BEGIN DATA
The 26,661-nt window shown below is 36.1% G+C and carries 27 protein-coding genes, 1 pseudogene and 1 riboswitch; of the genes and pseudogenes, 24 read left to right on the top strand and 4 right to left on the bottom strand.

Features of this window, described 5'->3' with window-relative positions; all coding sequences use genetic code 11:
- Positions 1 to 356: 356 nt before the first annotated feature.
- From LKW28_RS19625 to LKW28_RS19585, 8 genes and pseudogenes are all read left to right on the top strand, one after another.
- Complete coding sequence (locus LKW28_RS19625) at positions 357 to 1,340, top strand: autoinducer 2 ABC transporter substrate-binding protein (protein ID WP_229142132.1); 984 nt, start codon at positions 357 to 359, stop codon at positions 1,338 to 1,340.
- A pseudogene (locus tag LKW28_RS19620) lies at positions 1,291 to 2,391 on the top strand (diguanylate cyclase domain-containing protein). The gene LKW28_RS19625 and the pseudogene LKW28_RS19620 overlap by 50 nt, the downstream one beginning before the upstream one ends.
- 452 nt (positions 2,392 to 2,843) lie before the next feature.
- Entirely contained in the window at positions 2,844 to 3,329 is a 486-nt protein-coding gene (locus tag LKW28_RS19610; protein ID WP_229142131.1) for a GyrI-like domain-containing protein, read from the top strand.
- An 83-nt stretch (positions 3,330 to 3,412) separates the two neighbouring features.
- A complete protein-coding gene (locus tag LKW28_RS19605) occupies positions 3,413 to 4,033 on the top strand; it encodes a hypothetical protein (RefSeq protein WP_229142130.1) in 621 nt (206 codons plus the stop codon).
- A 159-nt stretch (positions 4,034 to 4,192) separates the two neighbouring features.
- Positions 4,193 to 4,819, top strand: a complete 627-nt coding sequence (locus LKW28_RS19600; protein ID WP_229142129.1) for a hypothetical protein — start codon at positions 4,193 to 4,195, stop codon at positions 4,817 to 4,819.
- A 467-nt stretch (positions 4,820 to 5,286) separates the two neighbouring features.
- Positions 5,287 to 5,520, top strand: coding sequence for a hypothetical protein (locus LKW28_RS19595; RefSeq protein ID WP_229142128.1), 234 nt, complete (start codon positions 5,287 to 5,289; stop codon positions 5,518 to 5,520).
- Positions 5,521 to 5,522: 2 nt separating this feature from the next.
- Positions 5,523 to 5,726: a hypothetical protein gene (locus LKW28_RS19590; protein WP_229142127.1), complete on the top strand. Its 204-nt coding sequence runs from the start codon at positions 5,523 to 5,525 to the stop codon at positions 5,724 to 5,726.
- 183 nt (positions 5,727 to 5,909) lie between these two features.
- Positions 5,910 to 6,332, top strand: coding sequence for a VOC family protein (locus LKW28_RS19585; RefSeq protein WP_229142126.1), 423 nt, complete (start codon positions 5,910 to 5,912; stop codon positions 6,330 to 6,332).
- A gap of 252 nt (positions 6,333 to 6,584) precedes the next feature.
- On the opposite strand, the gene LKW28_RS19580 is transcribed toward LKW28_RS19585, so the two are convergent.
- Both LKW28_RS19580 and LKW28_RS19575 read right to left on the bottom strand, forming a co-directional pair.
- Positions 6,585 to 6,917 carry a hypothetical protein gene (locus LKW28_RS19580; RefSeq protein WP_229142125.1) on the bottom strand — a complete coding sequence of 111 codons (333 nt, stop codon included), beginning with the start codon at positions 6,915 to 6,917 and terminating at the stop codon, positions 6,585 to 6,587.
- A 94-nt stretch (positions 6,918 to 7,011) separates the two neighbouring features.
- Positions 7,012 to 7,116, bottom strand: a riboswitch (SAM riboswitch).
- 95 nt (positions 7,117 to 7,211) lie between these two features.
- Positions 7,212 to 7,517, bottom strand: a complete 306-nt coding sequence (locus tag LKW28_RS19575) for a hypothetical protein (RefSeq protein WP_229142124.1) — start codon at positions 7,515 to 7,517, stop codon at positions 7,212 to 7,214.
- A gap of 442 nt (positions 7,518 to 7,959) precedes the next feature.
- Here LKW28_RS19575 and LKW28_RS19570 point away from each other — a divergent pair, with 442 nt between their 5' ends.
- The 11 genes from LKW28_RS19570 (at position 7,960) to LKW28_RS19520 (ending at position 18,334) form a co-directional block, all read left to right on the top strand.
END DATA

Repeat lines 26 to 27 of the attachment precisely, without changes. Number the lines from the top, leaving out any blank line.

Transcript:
- Positions 7,212 to 7,517, bottom strand: a complete 306-nt coding sequence (locus tag LKW28_RS19575) for a hypothetical protein (RefSeq protein WP_229142124.1) — start codon at positions 7,515 to 7,517, stop codon at positions 7,212 to 7,214.
- A gap of 442 nt (positions 7,518 to 7,959) precedes the next feature.